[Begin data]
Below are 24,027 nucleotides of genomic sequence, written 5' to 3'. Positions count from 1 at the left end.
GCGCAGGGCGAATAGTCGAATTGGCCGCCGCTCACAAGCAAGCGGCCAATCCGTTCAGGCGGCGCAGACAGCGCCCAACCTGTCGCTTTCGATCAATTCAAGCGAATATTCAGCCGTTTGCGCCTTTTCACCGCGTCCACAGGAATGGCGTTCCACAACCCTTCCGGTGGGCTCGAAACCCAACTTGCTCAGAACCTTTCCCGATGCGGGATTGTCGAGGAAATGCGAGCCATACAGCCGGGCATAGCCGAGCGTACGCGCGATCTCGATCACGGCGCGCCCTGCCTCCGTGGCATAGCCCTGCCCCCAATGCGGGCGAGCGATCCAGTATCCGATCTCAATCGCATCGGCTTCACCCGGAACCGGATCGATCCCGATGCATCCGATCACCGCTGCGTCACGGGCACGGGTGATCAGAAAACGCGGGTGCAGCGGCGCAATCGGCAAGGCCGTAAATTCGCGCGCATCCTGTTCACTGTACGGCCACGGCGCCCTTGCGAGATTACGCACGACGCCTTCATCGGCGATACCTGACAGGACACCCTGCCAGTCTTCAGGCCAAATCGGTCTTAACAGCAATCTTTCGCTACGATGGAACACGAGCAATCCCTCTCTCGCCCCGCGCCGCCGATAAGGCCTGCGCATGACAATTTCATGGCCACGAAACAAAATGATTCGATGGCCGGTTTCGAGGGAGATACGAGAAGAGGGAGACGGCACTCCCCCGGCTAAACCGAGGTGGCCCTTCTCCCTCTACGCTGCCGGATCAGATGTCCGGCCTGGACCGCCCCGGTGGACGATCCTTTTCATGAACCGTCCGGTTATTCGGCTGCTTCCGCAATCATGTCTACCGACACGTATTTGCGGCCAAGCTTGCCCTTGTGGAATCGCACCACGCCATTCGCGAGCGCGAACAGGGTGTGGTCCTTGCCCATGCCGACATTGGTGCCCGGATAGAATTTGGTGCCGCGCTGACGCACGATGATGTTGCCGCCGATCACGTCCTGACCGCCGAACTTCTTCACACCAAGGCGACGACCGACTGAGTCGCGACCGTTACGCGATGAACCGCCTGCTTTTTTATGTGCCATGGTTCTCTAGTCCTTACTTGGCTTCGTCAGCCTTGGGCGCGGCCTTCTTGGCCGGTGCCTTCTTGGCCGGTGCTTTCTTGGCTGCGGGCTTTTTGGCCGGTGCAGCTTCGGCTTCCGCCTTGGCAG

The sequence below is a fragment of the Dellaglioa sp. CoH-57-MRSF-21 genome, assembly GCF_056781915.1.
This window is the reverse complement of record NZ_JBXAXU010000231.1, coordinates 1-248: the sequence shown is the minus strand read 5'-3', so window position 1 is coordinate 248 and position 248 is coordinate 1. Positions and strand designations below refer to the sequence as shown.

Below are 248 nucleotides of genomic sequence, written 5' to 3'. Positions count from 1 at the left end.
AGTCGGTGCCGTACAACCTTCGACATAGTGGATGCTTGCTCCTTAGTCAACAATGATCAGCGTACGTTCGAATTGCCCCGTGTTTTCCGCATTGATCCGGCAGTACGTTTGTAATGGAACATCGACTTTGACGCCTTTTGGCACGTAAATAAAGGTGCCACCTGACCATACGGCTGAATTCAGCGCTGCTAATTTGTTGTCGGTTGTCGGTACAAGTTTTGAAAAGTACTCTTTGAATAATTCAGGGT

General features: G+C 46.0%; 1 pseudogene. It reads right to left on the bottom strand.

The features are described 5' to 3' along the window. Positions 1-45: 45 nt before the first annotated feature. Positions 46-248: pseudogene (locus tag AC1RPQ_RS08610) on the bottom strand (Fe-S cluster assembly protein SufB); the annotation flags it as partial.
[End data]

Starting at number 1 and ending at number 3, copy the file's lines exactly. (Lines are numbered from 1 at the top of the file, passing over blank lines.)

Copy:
Below are 24,027 nucleotides of genomic sequence, written 5' to 3'. Positions count from 1 at the left end.
GCGCAGGGCGAATAGTCGAATTGGCCGCCGCTCACAAGCAAGCGGCCAATCCGTTCAGGCGGCGCAGACAGCGCCCAACCTGTCGCTTTCGATCAATTCAAGCGAATATTCAGCCGTTTGCGCCTTTTCACCGCGTCCACAGGAATGGCGTTCCACAACCCTTCCGGTGGGCTCGAAACCCAACTTGCTCAGAACCTTTCCCGATGCGGGATTGTCGAGGAAATGCGAGCCATACAGCCGGGCATAGCCGAGCGTACGCGCGATCTCGATCACGGCGCGCCCTGCCTCCGTGGCATAGCCCTGCCCCCAATGCGGGCGAGCGATCCAGTATCCGATCTCAATCGCATCGGCTTCACCCGGAACCGGATCGATCCCGATGCATCCGATCACCGCTGCGTCACGGGCACGGGTGATCAGAAAACGCGGGTGCAGCGGCGCAATCGGCAAGGCCGTAAATTCGCGCGCATCCTGTTCACTGTACGGCCACGGCGCCCTTGCGAGATTACGCACGACGCCTTCATCGGCGATACCTGACAGGACACCCTGCCAGTCTTCAGGCCAAATCGGTCTTAACAGCAATCTTTCGCTACGATGGAACACGAGCAATCCCTCTCTCGCCCCGCGCCGCCGATAAGGCCTGCGCATGACAATTTCATGGCCACGAAACAAAATGATTCGATGGCCGGTTTCGAGGGAGATACGAGAAGAGGGAGACGGCACTCCCCCGGCTAAACCGAGGTGGCCCTTCTCCCTCTACGCTGCCGGATCAGATGTCCGGCCTGGACCGCCCCGGTGGACGATCCTTTTCATGAACCGTCCGGTTATTCGGCTGCTTCCGCAATCATGTCTACCGACACGTATTTGCGGCCAAGCTTGCCCTTGTGGAATCGCACCACGCCATTCGCGAGCGCGAACAGGGTGTGGTCCTTGCCCATGCCGACATTGGTGCCCGGATAGAATTTGGTGCCGCGCTGACGCACGATGATGTTGCCGCCGATCACGTCCTGACCGCCGAACTTCTTCACACCAAGGCGACGACCGACTGAGTCGCGACCGTTACGCGATGAACCGCCTGCTTTTTTATGTGCCATGGTTCTCTAGTCCTTACTTGGCTTCGTCAGCCTTGGGCGCGGCCTTCTTGGCCGGTGCCTTCTTGGCCGGTGCTTTCTTGGCTGCGGGCTTTTTGGCCGGTGCAGCTTCGGCTTCCGCCTTGGCAG

The sequence below is a fragment of the Dellaglioa sp. CoH-57-MRSF-21 genome, assembly GCF_056781915.1.